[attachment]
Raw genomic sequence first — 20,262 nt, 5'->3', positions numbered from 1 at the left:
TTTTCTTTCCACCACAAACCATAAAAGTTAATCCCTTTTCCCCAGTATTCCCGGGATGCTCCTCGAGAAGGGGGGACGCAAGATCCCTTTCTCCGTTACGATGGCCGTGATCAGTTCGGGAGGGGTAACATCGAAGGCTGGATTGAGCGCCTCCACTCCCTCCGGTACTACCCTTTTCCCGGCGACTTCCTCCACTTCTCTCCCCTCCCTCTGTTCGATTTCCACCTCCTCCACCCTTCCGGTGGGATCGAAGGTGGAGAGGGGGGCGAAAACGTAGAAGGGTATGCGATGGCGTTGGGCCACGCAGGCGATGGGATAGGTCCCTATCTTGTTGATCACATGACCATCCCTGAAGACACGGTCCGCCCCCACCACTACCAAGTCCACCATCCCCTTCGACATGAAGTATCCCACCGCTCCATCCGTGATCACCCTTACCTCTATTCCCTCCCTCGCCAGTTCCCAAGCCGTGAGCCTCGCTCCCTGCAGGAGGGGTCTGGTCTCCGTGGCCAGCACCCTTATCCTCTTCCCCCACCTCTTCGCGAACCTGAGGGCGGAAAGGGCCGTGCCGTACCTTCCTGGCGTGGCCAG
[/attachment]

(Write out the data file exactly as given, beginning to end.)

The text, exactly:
Raw genomic sequence first — 20,262 nt, 5'->3', positions numbered from 1 at the left:
TTTTCTTTCCACCACAAACCATAAAAGTTAATCCCTTTTCCCCAGTATTCCCGGGATGCTCCTCGAGAAGGGGGGACGCAAGATCCCTTTCTCCGTTACGATGGCCGTGATCAGTTCGGGAGGGGTAACATCGAAGGCTGGATTGAGCGCCTCCACTCCCTCCGGTACTACCCTTTTCCCGGCGACTTCCTCCACTTCTCTCCCCTCCCTCTGTTCGATTTCCACCTCCTCCACCCTTCCGGTGGGATCGAAGGTGGAGAGGGGGGCGAAAACGTAGAAGGGTATGCGATGGCGTTGGGCCACGCAGGCGATGGGATAGGTCCCTATCTTGTTGATCACATGACCATCCCTGAAGACACGGTCCGCCCCCACCACTACCAAGTCCACCATCCCCTTCGACATGAAGTATCCCACCGCTCCATCCGTGATCACCCTTACCTCTATTCCCTCCCTCGCCAGTTCCCAAGCCGTGAGCCTCGCTCCCTGCAGGAGGGGTCTGGTCTCCGTGGCCAGCACCCTTATCCTCTTCCCCCACCTCTTCGCGAACCTGAGGGCGGAAAGGGCCGTGCCGTACCTTCCTGGCGTGGCCAG